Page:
All of these are mere technicalities, however, with all due respect to Plaintiff and its able counsel. The refiled motion was refiled as it was, without adding a specific reference to personal jurisdiction, because the Court ordered the original motion to be refiled, and Defendants did not want the Court to believe that they were playing fast and loose with the Court's order. It would have been just as easy to have filed one combined motion, raising both grounds, since they were done together, so close in time. Indeed, by specifically referring to the other motion in the jurisdiction motion, Defendants hoped to accomplish just that objective. But putting the wrong point of law in the wrong piece of paper filed so close in time is, again with due respect to learned counsel, a matter of formality that should not control the substance of the matter.

Finally, even if the original motion were not permitted to be amended, Fed. R. Civ. P. 12(g) forbids only that the defense be presented by "motion"; instead, Defendants would ask the Court to consider the defense as an application for a preliminary hearing under Fed. R. Civ. P. 12(d). That would be perfectly proper under the language of the Rule, which only bars "motions" and not applications. Or, the issue could be presented at trial on the merits, because the Answer that was filed as docket item number 15 (on October 23, 2001) specifically denied the allegations of personal jurisdiction, thus preserving the defense under Fed. R. Civ. P. 12(h)(1). Because the defense has been preserved, it is respectfully submitted that it would be senseless to fail to consider personal jurisdiction at the outset when anything that is decided in this case could later be vacated if the Court decides that it lacks personal jurisdiction in this case.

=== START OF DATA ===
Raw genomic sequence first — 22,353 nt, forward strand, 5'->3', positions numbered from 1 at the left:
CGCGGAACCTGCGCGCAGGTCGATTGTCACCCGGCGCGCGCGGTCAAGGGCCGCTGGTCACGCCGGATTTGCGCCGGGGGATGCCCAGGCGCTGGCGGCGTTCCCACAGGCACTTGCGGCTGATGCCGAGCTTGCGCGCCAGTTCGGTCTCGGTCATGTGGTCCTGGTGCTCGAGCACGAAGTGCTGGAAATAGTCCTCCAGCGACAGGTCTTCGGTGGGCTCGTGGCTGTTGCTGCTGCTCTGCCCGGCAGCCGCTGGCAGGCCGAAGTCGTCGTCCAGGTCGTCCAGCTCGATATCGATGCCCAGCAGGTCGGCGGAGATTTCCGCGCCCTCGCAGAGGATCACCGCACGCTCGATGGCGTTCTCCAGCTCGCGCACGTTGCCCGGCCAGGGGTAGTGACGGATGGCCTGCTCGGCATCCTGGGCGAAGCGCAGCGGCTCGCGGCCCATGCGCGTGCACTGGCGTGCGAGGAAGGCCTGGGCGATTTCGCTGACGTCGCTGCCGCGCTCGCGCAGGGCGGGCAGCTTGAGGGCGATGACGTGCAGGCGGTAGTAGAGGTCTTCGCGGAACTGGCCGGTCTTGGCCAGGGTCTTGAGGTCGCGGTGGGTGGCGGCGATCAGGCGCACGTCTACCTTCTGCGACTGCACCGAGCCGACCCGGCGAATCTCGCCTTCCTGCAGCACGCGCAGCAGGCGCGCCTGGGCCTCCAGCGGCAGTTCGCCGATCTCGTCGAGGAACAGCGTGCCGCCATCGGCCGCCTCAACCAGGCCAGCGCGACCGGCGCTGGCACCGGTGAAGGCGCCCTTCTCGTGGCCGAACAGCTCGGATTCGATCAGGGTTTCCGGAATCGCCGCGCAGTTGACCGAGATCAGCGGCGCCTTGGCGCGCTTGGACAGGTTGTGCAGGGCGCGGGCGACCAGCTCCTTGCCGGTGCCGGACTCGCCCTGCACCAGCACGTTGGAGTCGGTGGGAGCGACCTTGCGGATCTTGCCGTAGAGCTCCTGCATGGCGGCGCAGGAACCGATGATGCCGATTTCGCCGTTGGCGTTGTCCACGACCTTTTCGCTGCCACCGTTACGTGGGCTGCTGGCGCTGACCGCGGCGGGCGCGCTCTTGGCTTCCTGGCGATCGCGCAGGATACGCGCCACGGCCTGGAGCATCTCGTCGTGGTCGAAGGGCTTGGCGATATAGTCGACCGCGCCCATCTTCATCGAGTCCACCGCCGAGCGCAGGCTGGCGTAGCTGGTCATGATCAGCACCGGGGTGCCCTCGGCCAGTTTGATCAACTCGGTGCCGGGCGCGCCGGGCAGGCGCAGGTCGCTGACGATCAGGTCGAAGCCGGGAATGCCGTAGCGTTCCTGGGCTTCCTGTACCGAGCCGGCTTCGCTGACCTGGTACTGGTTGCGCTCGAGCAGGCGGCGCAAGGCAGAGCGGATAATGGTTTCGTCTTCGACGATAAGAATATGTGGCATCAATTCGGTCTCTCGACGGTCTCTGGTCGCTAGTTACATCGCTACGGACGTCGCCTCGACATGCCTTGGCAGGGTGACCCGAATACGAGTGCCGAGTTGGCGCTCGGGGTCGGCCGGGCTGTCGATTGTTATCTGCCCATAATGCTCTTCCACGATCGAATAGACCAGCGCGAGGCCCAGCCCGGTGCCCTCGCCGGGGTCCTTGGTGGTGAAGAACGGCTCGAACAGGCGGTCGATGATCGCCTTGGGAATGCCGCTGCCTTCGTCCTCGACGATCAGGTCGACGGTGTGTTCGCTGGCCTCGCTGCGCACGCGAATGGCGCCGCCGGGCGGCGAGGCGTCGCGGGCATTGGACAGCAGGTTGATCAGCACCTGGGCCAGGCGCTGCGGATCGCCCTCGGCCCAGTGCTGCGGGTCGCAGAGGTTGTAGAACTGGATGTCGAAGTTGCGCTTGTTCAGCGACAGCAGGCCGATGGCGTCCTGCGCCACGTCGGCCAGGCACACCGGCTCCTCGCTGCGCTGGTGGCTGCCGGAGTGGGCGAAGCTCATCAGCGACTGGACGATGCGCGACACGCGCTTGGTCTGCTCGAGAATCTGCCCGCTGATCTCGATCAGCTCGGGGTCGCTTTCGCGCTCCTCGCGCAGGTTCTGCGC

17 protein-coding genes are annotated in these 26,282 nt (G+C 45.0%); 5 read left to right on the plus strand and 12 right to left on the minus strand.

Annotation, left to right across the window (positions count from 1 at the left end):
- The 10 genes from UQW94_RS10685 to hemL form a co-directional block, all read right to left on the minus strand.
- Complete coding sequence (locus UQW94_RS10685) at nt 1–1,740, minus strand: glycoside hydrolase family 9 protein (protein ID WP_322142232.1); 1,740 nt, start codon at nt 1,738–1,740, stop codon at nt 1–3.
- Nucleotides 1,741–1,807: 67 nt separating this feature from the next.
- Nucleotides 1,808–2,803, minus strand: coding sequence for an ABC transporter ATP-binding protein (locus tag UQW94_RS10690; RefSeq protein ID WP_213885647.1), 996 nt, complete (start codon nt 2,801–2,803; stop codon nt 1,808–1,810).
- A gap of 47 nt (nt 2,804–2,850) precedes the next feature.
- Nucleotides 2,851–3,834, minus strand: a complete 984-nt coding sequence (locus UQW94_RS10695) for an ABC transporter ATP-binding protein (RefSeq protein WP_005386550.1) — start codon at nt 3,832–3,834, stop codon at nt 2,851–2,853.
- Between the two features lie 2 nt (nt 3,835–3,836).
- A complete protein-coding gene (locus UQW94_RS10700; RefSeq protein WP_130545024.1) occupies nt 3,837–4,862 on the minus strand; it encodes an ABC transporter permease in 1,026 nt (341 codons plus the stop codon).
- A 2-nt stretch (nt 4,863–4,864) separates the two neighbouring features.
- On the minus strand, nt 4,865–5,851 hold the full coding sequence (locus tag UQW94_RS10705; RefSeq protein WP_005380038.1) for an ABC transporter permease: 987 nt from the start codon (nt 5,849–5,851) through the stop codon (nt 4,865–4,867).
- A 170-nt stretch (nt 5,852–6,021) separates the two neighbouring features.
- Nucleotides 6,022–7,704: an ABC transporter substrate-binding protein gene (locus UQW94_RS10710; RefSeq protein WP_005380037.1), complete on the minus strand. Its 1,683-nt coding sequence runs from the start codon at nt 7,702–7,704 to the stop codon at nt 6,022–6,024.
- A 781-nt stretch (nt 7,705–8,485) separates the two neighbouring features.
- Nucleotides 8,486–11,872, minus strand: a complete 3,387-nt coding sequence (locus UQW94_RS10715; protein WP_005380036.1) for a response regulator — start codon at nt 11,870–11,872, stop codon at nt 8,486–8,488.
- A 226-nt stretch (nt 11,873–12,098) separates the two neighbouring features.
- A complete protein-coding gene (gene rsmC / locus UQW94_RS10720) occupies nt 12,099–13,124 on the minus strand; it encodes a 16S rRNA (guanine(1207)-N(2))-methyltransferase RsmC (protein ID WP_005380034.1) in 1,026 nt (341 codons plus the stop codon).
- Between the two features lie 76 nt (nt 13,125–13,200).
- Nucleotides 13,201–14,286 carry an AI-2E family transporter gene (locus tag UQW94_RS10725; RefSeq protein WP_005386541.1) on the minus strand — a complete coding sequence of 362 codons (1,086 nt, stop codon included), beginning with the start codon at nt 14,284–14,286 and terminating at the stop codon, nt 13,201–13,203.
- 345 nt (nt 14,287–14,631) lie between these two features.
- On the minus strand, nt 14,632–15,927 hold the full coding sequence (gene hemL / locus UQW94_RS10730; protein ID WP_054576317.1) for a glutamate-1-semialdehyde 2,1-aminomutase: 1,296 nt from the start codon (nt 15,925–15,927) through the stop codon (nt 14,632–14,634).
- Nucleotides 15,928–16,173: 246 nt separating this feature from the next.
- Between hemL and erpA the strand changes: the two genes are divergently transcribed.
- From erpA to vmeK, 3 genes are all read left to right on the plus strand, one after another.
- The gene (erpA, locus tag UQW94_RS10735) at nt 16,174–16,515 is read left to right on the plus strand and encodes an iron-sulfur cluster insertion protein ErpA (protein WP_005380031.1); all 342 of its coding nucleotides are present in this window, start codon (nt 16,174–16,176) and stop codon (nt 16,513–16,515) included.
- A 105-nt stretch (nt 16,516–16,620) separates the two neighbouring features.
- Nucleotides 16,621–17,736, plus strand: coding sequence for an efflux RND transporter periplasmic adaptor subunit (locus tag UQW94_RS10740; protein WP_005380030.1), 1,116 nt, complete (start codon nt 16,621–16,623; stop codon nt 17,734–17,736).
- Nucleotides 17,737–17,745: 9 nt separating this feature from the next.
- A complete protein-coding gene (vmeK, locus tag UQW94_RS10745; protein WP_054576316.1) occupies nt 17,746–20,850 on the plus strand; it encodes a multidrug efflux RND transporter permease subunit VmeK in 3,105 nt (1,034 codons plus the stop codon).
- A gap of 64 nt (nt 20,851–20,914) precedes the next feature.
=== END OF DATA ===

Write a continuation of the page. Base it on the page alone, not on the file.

Accordingly, the Court should proceed to consider the Motion to Dismiss for Lack of Personal Jurisdiction on its merits. Construing the request that the Court permit Plaintiff to file another brief on this subject as a motion, that motion should be denied because Plaintiff failed to seek Defendants' concurrence before making that request. Indeed, Plaintiff has yet to honor the requirement in E.D. Mich. L.R. 7.1(a) that concurrence of the opponent be sought before filing any motion. For a lawyer who insists on technicalities for her opponent, it would be entirely just to deny one of her own motions for failure to observe the technicalities.